Sony just can’t catch a break. The company is being hit with another class action lawsuit over the Playstation Network breach in April.
The three men suing Sony say that the network problems centered around laid-off security employees. According to the documents, Sony knew that its security systems were ill-prepared for cyber attacks and this negligence led to the theft of customers’ personal information as well as the month-long PSN blackout.
This new lawsuit was filed earlier this week in the San Diego US District Court and was brought forth by Jimmy Cortorreal, Felix Cortorreal and Jacques Daoud Jr. on behalf of themselves and others similarly situated v. Sony Corporation Inc. et al, No. 11-1369.
The suit, unearthed first by Reuters earlier today, says that Sony Online Entertainment laid off a substantial portion of the workforce just two weeks before the great PSN blackout. This included a bunch of employees in the Network Operations Center who are the ones responsible for resolving security breaches and keeping the security technology sharpened.
The three men also cite confidential witnesses who say that the customer data protection was inadequate. According to the documents, Sony was told repeatedly about security flaws and small-scale attacks before the big breach but the company chose to ignore these warnings.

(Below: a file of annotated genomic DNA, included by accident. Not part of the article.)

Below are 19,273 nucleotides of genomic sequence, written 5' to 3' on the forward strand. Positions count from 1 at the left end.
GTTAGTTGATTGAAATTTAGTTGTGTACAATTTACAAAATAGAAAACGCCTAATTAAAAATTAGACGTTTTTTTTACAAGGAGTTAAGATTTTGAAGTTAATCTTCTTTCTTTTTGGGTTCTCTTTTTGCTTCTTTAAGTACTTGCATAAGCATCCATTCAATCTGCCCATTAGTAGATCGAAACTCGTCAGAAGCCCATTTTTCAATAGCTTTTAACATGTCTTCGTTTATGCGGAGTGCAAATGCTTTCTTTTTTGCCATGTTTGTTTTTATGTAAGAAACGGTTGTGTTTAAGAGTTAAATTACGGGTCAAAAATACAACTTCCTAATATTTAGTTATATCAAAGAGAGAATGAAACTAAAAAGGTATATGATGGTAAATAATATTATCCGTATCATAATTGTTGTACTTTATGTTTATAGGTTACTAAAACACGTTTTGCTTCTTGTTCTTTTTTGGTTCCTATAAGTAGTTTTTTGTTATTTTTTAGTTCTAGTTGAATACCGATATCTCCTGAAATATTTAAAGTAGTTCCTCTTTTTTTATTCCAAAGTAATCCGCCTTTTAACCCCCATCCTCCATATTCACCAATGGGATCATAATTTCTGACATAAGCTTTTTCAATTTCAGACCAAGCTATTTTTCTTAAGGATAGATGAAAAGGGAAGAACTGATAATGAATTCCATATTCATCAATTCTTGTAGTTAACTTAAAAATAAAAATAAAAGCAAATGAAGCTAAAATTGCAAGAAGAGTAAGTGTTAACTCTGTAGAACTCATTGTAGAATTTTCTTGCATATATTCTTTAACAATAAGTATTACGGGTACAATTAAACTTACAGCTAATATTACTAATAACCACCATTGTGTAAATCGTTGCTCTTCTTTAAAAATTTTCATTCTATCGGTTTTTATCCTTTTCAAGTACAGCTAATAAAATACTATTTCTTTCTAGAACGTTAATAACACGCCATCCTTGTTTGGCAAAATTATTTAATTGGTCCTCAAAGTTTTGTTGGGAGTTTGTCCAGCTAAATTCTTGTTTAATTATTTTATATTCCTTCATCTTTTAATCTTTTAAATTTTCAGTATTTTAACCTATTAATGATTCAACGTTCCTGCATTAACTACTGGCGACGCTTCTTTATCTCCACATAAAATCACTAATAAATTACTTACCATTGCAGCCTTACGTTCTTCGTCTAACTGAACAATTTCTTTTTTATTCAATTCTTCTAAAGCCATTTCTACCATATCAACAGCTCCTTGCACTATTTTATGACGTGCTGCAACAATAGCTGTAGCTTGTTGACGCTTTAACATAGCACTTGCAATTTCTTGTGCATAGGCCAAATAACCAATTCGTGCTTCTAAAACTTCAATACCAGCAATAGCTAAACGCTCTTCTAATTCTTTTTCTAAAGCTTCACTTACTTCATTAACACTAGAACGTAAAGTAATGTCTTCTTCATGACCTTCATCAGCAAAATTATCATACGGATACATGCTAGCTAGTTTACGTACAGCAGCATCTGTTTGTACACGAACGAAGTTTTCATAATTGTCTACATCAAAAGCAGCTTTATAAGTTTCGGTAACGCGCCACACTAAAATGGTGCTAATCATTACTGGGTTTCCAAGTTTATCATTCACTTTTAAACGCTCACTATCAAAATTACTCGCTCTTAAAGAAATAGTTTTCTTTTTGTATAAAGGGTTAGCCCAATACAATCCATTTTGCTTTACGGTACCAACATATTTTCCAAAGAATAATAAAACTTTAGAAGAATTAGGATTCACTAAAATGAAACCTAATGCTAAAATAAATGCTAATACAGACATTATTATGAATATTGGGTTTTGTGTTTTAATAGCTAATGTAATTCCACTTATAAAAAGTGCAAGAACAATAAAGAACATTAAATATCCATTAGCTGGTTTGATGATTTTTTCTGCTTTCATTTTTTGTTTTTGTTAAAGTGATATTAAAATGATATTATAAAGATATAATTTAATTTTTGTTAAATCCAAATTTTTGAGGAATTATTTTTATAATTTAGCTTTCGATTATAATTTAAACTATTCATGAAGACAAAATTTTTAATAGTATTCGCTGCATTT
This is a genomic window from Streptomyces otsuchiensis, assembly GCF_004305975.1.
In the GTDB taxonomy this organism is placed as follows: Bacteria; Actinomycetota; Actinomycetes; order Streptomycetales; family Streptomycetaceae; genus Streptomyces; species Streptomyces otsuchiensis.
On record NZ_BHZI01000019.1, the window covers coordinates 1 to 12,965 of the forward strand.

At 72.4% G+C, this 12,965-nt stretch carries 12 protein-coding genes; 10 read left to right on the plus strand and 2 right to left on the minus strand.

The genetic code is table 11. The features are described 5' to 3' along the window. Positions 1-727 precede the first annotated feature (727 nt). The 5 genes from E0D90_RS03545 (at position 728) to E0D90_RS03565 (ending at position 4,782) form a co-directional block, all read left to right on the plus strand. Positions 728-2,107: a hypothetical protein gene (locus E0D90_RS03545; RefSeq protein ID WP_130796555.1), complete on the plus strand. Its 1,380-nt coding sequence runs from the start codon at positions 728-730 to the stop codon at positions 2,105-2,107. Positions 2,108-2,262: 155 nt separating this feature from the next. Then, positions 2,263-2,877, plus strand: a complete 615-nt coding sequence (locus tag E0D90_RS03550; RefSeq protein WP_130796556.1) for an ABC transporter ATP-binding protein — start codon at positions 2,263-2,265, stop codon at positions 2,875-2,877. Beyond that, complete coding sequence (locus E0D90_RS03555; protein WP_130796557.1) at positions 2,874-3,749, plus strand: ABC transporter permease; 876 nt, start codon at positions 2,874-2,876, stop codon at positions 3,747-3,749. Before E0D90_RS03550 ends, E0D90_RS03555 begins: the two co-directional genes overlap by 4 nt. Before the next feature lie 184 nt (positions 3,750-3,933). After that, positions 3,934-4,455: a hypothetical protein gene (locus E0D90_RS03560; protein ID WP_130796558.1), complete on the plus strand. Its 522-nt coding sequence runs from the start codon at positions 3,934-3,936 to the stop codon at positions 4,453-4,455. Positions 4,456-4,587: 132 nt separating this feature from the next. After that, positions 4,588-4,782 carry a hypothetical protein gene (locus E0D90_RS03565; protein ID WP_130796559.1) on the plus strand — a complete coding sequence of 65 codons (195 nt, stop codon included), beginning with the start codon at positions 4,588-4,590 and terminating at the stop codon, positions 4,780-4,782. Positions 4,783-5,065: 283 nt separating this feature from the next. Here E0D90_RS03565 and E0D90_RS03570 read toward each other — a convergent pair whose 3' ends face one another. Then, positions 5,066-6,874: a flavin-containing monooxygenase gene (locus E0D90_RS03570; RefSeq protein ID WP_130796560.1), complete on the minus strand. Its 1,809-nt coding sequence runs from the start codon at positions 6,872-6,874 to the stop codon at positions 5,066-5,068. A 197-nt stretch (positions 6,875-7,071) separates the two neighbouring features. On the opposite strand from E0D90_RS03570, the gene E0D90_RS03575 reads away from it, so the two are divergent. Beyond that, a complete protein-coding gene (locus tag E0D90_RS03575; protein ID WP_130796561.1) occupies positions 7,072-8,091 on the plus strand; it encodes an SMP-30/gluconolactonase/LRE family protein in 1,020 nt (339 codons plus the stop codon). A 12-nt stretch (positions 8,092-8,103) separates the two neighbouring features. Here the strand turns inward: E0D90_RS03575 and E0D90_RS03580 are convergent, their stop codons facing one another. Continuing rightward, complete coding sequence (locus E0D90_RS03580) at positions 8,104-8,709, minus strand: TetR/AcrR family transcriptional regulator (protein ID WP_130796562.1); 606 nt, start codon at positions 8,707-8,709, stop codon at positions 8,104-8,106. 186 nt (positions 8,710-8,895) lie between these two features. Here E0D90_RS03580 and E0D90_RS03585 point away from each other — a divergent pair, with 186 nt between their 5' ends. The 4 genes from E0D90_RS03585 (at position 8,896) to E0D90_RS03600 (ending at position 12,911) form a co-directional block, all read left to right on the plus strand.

The lawsuit casts Sony in quite a harsh light by saying, “Sony took numerous precautions and spent lavishly to secure its proprietary development server containing its own sensitive information … but recklessly declined to provide adequate protections for its Customers’ Personal Information.”
The lawsuit claims that after all these problems, there was little surprise when the security breach happened. The men are asking to be reimbursed for their consoles, network fees and more. The free downloads and apology don’t seem to be enough.
- Happy Valentine’s Day! Coffee Meets Bagel dating app data may have been breached
- Marriott suffers a massive breach of its guest records. Here’s how to protect yourself
- 3 ways to protect yourself from home security camera hackers
- Amid security breaches, Nest urges customers to use stronger passwords
- Here are the 5 of the best antivirus solutions for your small business